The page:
As I was walking up a set of stairs recently a complete stranger behind me made a statement that had me quickly turning around. It wasn't rude. Or offensive. It was in truth just a simple sentence. And surprisingly correct.
"You've had achilles surgery".
My first thought was how did they know. Secondly I began thinking was I walking a certain way that would of showed this. Then the aha hit, my scar.
The simple comment turned into an interesting conversation. Moments of connection that wouldn't of been there if I was wearing longer socks. The scar was visible. And this person chose to be respectfully curious, emphatic and honest.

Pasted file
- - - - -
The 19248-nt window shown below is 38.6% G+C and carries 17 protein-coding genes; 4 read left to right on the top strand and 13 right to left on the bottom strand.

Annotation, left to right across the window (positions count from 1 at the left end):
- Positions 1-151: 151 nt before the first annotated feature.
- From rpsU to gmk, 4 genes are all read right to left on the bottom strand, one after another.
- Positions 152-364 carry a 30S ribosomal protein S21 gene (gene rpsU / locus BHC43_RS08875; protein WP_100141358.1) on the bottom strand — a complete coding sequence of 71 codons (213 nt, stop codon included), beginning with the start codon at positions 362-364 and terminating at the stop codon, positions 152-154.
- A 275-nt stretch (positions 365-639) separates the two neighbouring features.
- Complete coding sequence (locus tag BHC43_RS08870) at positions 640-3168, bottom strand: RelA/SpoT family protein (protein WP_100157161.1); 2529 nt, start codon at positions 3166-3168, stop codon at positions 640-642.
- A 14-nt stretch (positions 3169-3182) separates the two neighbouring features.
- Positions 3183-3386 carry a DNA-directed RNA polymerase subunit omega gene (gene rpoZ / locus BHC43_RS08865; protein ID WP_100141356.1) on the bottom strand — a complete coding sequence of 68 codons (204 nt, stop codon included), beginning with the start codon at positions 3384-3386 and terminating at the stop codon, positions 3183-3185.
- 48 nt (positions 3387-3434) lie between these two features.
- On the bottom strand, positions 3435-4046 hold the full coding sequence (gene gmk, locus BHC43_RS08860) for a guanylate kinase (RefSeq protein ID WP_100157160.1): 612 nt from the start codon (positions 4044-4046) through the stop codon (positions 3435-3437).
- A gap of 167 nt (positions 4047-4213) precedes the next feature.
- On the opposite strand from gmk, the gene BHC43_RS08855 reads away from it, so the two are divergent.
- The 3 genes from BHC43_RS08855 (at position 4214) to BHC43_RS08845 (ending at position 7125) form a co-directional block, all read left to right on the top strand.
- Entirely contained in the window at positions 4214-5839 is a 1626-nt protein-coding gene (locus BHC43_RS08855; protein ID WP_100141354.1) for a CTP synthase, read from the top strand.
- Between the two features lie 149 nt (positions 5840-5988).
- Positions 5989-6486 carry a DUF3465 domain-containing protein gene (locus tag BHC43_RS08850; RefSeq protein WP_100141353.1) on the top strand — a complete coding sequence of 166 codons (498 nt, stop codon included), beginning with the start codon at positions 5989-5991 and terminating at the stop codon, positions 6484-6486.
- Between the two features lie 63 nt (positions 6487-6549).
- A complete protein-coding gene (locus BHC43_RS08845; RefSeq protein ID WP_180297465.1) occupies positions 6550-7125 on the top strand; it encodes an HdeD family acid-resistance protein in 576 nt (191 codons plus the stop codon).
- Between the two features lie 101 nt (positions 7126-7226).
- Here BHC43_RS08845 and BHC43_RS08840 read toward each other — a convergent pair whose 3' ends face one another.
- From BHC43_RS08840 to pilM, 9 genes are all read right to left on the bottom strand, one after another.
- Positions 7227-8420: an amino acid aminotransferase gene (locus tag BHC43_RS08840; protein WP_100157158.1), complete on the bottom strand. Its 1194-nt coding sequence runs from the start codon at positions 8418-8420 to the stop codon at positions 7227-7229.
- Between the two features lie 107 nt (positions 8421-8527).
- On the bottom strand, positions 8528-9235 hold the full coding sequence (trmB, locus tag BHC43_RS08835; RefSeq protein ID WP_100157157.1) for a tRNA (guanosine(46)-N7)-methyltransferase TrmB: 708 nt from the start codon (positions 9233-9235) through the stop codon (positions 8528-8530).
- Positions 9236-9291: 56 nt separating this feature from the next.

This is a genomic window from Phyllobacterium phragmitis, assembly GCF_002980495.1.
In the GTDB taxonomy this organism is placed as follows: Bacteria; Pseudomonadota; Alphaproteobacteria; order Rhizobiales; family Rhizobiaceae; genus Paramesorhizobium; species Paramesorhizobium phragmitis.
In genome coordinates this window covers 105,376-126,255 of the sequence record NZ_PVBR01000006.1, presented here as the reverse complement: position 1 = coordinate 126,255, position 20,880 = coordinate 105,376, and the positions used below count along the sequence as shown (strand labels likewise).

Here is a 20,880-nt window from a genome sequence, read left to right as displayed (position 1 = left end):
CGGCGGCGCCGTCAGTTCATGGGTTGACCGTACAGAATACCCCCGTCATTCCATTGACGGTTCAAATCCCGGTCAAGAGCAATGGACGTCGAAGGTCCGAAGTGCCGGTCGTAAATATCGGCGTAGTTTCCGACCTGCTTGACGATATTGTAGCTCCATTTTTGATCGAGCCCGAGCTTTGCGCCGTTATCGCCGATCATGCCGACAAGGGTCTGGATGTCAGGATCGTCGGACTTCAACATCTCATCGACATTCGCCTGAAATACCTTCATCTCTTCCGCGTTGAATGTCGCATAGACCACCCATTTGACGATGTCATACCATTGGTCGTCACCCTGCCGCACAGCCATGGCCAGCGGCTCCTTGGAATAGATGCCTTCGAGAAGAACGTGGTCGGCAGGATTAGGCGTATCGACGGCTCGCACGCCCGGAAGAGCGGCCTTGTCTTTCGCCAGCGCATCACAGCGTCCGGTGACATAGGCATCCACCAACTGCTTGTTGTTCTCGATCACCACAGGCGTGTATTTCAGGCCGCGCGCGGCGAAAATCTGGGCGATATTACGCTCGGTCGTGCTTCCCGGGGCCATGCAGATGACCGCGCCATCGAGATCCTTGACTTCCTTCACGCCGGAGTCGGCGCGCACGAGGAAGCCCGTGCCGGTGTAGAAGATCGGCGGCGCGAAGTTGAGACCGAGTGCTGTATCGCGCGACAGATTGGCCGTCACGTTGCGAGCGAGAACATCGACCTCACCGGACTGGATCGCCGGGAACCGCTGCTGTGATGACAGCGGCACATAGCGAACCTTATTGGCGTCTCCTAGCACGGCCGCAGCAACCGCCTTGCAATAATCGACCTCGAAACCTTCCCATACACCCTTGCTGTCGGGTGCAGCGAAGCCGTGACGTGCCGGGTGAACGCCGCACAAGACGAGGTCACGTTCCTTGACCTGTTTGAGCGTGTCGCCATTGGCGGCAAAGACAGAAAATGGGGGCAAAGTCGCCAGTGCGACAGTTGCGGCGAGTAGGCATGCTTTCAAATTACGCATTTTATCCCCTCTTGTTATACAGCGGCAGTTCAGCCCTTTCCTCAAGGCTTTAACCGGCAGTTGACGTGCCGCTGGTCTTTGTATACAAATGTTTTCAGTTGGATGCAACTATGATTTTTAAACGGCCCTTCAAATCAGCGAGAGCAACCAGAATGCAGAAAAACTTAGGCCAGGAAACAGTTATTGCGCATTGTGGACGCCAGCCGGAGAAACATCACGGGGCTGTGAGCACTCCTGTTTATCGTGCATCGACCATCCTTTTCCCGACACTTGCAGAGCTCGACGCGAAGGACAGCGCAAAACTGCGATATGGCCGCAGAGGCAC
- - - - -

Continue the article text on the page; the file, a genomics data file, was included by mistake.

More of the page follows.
How often do we miss opportunities to deepen connection, with self, others or the world around us, because of our scars? Not all scars are visible. And not all scars are up for discussion with those who haven't earned the right to hear about them (love Brené Brown's work, and the way she uses that phrase of earnt right). But we're constantly inspired by those who choose to let their humanness lead them to making a difference. As the quote below says, they're real hero's.
'Your scars are witnesses that you never gave up. You are a hero.' - Najwa Zebian
Scars. We've all got them. Some visible (like on the back of my leg). But many are invisible to others. I guess that's why they say, 'be kind, you never know what someone is going through'.
Photo by Luis Villasmil on Unsplash